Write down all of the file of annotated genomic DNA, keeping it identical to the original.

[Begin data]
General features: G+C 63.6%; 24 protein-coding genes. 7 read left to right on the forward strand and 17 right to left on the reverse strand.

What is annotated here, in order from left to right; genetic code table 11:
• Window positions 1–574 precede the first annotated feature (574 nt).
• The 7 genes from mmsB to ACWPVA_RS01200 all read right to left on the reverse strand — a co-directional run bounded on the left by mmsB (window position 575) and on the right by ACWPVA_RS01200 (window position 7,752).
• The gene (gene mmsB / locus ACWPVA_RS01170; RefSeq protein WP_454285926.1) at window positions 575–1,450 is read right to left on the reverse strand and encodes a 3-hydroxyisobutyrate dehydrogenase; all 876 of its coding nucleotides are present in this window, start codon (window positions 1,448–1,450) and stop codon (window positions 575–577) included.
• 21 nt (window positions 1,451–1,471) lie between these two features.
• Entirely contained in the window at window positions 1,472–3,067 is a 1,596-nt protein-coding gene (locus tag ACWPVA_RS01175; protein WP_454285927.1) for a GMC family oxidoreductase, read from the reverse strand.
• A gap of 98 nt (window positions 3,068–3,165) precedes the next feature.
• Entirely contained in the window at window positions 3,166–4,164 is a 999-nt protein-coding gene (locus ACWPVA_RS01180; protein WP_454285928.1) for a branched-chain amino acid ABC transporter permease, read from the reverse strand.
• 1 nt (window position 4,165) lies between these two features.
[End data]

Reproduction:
General features: G+C 63.6%; 24 protein-coding genes. 7 read left to right on the forward strand and 17 right to left on the reverse strand.

What is annotated here, in order from left to right; genetic code table 11:
• Window positions 1–574 precede the first annotated feature (574 nt).
• The 7 genes from mmsB to ACWPVA_RS01200 all read right to left on the reverse strand — a co-directional run bounded on the left by mmsB (window position 575) and on the right by ACWPVA_RS01200 (window position 7,752).
• The gene (gene mmsB / locus ACWPVA_RS01170; RefSeq protein WP_454285926.1) at window positions 575–1,450 is read right to left on the reverse strand and encodes a 3-hydroxyisobutyrate dehydrogenase; all 876 of its coding nucleotides are present in this window, start codon (window positions 1,448–1,450) and stop codon (window positions 575–577) included.
• 21 nt (window positions 1,451–1,471) lie between these two features.
• Entirely contained in the window at window positions 1,472–3,067 is a 1,596-nt protein-coding gene (locus tag ACWPVA_RS01175; protein WP_454285927.1) for a GMC family oxidoreductase, read from the reverse strand.
• A gap of 98 nt (window positions 3,068–3,165) precedes the next feature.
• Entirely contained in the window at window positions 3,166–4,164 is a 999-nt protein-coding gene (locus ACWPVA_RS01180; protein WP_454285928.1) for a branched-chain amino acid ABC transporter permease, read from the reverse strand.
• 1 nt (window position 4,165) lies between these two features.